alternative educational setting for up to forty-five days (which can be
renewed) if it is demonstrated that the child is substantially likely to injure
himself or others in his current placement.
School officials may also seek a Honig injunction as discussed previously if they are
unable to reach agreement with a student’s parents and they feel that the new statutory
provisions are not sufficient.6
Amendment to H.R. 1, 107th Congress, the No Child Left Behind
Act of 2001
Representative Norwood sponsored an amendment to H.R. 1which he described as
allowing “special needs students to be disciplined under the same policy as nonspecial
needs students in the exact same situation.”7 Essentially the amendment would eliminate
the mandated provision of educational services to children with disabilities who have been
suspended or expelled for actions involving drugs, weapons, or aggravated assault or
battery in a state that does not require educational services in that situation for children
More specifically, the amendment would add a section 5155 to the Elementary and
Secondary Education Act of 1965 providing that states receiving funds under the act shall
require each local education agency (LEA) to have in effect a policy allowing school
personnel to discipline a child with a disability in the same manner as a child without a
disability is disciplined if the child with a disability (1) carries or possesses a weapon to or
at a school, on school premises, or to or at a school function, (2) knowingly possesses or
uses illegal drugs or sells or solicits the sale of a controlled substance at school, on school
premises or at a school function, or (3) commits an aggravated assault or battery at a
school, on school premises, or at a school function. The disciplinary action may include
expulsion or suspension and school personnel may modify the disciplinary action on a case
by case basis. The child with a disability who is disciplined may also assert a defense that
the carrying of a weapon or the use, sale or solicitation of an illegal drug was unintentional
or innocent. If the child with a disability is suspended or expelled, he or she is not entitled
to receive educational services although the LEA may choose to provide educational or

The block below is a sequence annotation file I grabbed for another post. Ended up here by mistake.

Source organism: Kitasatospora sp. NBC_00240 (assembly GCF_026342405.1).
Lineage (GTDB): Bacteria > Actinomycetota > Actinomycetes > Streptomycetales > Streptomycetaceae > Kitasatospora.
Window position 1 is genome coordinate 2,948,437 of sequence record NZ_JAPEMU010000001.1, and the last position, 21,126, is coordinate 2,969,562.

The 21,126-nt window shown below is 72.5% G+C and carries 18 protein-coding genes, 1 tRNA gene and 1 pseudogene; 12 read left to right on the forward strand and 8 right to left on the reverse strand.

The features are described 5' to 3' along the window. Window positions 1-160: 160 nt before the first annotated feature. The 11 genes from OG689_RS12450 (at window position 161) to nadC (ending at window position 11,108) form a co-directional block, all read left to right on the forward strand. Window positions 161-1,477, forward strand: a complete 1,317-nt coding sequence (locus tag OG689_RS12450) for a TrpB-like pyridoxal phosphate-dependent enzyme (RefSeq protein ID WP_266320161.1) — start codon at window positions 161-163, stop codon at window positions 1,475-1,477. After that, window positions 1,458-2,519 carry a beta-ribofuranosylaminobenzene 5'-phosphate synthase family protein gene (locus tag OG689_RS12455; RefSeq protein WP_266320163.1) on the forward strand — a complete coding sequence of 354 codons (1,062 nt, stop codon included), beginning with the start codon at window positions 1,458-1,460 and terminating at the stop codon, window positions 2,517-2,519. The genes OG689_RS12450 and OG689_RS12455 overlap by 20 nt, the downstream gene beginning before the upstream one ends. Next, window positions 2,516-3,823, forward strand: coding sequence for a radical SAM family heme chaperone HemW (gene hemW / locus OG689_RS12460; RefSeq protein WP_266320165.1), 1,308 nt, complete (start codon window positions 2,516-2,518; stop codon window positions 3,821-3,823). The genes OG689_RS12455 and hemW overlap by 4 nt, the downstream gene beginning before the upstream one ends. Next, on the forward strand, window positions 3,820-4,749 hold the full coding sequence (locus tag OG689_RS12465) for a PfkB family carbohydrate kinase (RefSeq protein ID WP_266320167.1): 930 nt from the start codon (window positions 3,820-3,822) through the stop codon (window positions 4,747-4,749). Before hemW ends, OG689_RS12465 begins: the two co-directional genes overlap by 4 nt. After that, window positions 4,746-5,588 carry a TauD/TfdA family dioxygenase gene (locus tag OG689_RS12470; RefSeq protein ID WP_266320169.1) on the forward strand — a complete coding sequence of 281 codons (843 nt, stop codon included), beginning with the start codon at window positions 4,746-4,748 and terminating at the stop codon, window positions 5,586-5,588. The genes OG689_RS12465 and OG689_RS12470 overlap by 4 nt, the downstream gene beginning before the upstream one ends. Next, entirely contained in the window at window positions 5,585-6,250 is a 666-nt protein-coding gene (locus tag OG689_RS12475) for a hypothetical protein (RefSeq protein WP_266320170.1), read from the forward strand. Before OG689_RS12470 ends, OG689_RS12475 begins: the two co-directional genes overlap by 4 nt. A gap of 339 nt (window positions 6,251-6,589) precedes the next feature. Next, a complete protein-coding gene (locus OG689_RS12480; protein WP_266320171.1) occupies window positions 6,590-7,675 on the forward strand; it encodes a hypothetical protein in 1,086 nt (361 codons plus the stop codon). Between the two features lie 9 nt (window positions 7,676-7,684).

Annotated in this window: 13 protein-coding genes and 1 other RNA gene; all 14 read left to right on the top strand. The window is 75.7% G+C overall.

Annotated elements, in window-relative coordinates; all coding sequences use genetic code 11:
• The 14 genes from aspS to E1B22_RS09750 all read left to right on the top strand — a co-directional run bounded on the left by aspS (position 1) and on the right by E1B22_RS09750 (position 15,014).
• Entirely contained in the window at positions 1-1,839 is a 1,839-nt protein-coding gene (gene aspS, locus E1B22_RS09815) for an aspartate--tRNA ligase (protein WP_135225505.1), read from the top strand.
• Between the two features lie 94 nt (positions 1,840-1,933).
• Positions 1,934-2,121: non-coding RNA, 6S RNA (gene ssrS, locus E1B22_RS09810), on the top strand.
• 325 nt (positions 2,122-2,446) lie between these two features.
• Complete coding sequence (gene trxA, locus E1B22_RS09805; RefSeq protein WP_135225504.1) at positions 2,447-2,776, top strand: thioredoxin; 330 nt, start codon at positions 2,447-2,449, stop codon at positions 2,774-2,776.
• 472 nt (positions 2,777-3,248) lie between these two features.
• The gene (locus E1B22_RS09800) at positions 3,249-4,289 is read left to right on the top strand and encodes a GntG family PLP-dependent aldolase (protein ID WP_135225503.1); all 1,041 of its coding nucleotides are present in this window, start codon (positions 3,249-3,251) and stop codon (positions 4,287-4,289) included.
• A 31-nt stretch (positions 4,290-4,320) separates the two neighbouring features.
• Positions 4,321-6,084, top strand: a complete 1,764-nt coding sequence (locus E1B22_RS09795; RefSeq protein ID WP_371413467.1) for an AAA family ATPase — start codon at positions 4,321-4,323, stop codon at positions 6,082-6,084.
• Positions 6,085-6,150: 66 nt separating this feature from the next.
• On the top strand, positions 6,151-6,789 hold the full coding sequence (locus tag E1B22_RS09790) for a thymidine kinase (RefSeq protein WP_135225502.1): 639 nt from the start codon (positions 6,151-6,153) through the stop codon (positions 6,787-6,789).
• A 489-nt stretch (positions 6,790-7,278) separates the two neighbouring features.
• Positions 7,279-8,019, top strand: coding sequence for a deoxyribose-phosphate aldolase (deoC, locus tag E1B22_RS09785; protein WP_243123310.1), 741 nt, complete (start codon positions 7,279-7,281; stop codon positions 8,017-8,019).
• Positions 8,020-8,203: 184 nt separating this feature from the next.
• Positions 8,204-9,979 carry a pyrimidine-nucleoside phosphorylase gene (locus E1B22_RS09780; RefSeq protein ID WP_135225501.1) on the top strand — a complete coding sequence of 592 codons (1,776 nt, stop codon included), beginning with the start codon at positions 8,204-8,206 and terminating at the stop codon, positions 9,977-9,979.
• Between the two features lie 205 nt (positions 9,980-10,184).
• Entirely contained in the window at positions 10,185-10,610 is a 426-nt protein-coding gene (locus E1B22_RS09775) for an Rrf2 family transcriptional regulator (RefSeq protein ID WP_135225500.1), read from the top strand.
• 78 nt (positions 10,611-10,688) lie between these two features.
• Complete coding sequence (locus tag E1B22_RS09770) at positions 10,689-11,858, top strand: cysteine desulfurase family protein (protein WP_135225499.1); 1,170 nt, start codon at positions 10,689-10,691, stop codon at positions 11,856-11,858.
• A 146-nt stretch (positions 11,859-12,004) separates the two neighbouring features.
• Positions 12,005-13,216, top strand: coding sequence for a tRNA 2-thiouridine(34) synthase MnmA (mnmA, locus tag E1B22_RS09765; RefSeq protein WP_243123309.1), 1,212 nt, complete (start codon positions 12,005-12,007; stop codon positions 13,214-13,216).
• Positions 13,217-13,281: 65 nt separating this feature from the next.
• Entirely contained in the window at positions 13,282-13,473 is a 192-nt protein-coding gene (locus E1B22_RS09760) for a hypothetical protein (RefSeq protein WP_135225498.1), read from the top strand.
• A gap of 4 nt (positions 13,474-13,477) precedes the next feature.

mental health services. If such services are provided they do not have to be at any
particular level and their location is at the discretion of the LEA. The amendment also
contains definitions of “controlled substance,” “illegal drug,” and “weapon.”
The rationale advanced for the amendment by Representative Norwood was that
current Federal law requires schools to have two different discipline policies, one for
children with disabilities and one for children without disabilities, and that this created a
For a more detailed discussion of these provisions see (name redacted), “Individuals with
Disabilities Education Act: Discipline Provisions in P.L. 105-17,” CRS Report 98-42 (April 19,
147 Cong. Rec. H2583 (daily ed. May 23, 2001).
system of “preferential treatment” for children with disabilities.8 Representative Graves
also spoke on behalf of the amendment, arguing that “creating a safe learning environment
must be a top priority for our schools. Unfortunately, the discipline provisions of IDEA
make it impossible for educators to address the needs of all students in the classroom.”9
Similarly, Representative Wicker stated: “There is no hidden agenda here. There is no
attempt to deny disabled students the ability to be educated. It is simply a matter of safety
in schools and order in schools and discipline in schools.”10
Several Members spoke in opposition to the amendment. Representative Miller
observed that sometimes children with disabilities need to be treated differently because
of their disabilities and that if the educational services for a child with a disability are
stopped, it is very difficult for the child to catch up. He also emphasized that under
current law, a child with a disability has to receive educational services but that he or she
does not have to receive them in the school.11 Representative Kildee also opposed the
amendment. He observed, noting the example of a child in Oregon who had been
suspended and then went on a shooting rampage, that removing troubled children with
disabilities from school without educational services “will lead only to additional juvenile
crime.”12 Representative Scott further elaborated on this argument. He stated that
hearings on youth crime had shown there was a strong link between dropping out of
school and subsequent crime with even higher correlations for children with disabilities and
that putting such children on the streets was a danger to the public.
IDEA Amendment to S. 1, 107th Congress, the Better Education for
Students and Teachers Act
The Senate amendment, like the House amendment, would implement uniform
disciplinary policies regarding the discipline of children with disabilities in certain
circumstances. The Senate amendment is not limited to specific disciplinary situations like
those involving weapons but amends IDEA by adding a new subsection relating to uniform